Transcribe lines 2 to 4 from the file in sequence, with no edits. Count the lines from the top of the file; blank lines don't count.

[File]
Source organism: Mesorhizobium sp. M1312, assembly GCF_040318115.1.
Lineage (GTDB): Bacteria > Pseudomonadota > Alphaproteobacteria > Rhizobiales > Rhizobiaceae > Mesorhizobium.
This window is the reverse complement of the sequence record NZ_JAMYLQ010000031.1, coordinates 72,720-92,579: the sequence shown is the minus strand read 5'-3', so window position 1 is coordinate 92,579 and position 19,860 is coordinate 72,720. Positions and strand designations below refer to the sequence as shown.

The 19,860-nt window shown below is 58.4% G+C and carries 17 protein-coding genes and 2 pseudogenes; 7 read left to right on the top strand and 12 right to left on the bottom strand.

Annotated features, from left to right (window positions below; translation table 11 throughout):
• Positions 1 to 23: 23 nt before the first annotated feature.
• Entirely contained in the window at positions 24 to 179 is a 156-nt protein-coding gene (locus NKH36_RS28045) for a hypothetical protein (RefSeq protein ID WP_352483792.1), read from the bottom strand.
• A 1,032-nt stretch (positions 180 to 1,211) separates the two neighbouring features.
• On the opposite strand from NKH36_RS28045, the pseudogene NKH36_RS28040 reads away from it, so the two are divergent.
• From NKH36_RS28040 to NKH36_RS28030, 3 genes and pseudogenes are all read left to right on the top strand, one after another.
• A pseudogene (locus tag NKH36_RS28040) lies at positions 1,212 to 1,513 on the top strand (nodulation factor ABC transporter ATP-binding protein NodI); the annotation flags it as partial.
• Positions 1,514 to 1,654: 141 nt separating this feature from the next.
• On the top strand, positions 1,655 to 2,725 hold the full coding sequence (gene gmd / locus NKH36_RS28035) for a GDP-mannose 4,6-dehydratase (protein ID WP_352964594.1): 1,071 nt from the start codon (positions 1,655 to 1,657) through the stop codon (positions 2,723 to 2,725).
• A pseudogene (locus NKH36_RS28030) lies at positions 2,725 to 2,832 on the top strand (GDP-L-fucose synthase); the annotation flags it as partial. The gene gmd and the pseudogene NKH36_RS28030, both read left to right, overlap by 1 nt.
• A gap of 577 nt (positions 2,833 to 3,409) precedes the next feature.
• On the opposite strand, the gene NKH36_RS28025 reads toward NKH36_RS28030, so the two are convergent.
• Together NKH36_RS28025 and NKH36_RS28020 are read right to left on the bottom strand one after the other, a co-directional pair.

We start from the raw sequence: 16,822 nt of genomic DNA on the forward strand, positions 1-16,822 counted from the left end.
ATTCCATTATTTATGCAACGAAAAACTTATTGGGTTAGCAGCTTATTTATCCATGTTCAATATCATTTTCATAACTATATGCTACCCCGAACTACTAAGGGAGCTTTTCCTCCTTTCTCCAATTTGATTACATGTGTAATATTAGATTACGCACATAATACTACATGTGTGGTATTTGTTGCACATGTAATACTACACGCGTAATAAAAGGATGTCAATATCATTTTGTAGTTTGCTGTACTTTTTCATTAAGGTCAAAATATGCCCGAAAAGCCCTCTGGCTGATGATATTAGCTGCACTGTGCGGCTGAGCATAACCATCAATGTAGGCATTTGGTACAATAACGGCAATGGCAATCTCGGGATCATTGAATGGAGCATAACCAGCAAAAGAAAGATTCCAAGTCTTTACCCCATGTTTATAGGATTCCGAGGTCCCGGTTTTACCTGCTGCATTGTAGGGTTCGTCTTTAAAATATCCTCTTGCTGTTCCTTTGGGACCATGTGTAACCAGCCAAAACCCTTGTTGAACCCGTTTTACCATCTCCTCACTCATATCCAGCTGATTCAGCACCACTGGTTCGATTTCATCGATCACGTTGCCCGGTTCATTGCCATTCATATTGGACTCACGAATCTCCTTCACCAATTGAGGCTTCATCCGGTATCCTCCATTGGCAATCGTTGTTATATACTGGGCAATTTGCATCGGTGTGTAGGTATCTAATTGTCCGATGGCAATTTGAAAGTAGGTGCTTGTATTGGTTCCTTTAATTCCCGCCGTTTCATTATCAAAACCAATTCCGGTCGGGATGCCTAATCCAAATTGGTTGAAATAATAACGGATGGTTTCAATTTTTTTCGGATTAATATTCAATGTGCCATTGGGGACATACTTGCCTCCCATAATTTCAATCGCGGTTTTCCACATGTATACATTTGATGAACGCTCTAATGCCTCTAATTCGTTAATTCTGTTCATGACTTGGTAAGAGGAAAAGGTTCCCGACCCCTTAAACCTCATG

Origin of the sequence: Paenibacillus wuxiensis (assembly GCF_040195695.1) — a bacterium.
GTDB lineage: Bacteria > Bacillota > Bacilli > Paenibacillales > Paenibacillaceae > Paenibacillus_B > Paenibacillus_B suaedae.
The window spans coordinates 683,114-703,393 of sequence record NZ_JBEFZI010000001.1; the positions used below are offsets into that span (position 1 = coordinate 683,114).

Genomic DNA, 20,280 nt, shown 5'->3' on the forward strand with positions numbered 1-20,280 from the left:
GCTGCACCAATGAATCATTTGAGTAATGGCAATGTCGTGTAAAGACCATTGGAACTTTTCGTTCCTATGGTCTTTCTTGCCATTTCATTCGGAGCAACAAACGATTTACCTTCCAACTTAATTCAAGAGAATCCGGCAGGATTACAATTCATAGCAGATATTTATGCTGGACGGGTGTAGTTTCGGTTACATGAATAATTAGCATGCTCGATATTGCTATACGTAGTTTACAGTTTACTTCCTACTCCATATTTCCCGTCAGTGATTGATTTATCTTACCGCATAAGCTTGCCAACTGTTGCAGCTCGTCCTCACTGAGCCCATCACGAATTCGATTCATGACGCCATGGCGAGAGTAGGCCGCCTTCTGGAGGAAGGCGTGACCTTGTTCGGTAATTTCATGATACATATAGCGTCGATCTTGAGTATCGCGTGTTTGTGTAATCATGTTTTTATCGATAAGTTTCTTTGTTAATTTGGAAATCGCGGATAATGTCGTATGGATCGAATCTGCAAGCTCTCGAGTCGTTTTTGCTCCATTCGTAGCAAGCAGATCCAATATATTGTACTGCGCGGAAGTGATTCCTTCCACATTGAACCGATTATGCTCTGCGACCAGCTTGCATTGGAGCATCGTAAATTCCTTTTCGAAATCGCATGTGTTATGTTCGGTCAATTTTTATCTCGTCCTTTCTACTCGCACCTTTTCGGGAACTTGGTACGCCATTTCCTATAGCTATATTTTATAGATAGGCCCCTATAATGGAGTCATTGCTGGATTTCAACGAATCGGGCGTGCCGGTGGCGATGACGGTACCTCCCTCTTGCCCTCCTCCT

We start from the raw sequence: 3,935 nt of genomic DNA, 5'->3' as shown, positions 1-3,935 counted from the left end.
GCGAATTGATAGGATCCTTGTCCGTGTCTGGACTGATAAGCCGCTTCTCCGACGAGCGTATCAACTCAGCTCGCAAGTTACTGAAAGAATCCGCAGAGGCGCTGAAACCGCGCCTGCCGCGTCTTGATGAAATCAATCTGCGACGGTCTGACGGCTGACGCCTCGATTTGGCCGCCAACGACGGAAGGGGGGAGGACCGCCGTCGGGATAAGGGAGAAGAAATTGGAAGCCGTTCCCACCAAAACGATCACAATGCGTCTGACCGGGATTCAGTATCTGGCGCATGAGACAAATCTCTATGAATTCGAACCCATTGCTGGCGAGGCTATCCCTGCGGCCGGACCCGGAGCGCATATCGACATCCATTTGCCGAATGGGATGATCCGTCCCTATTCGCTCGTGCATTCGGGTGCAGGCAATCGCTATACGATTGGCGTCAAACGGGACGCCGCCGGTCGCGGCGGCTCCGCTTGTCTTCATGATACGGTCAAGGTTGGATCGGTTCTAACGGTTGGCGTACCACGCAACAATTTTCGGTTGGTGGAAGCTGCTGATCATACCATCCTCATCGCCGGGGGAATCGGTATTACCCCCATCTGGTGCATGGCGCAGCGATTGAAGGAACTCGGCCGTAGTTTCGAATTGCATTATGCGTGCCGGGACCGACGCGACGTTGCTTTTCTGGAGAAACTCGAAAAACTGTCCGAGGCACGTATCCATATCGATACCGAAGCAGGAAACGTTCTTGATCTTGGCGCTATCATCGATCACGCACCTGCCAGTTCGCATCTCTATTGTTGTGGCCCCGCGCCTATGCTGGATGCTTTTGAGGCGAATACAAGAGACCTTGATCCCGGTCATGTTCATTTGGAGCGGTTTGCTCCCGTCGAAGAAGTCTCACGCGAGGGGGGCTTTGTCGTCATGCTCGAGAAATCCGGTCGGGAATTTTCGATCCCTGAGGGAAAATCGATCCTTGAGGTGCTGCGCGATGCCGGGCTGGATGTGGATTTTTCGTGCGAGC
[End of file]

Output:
Lineage (GTDB): Bacteria > Pseudomonadota > Alphaproteobacteria > Rhizobiales > Rhizobiaceae > Mesorhizobium.
This window is the reverse complement of the sequence record NZ_JAMYLQ010000031.1, coordinates 72,720-92,579: the sequence shown is the minus strand read 5'-3', so window position 1 is coordinate 92,579 and position 19,860 is coordinate 72,720. Positions and strand designations below refer to the sequence as shown.

The 19,860-nt window shown below is 58.4% G+C and carries 17 protein-coding genes and 2 pseudogenes; 7 read left to right on the top strand and 12 right to left on the bottom strand.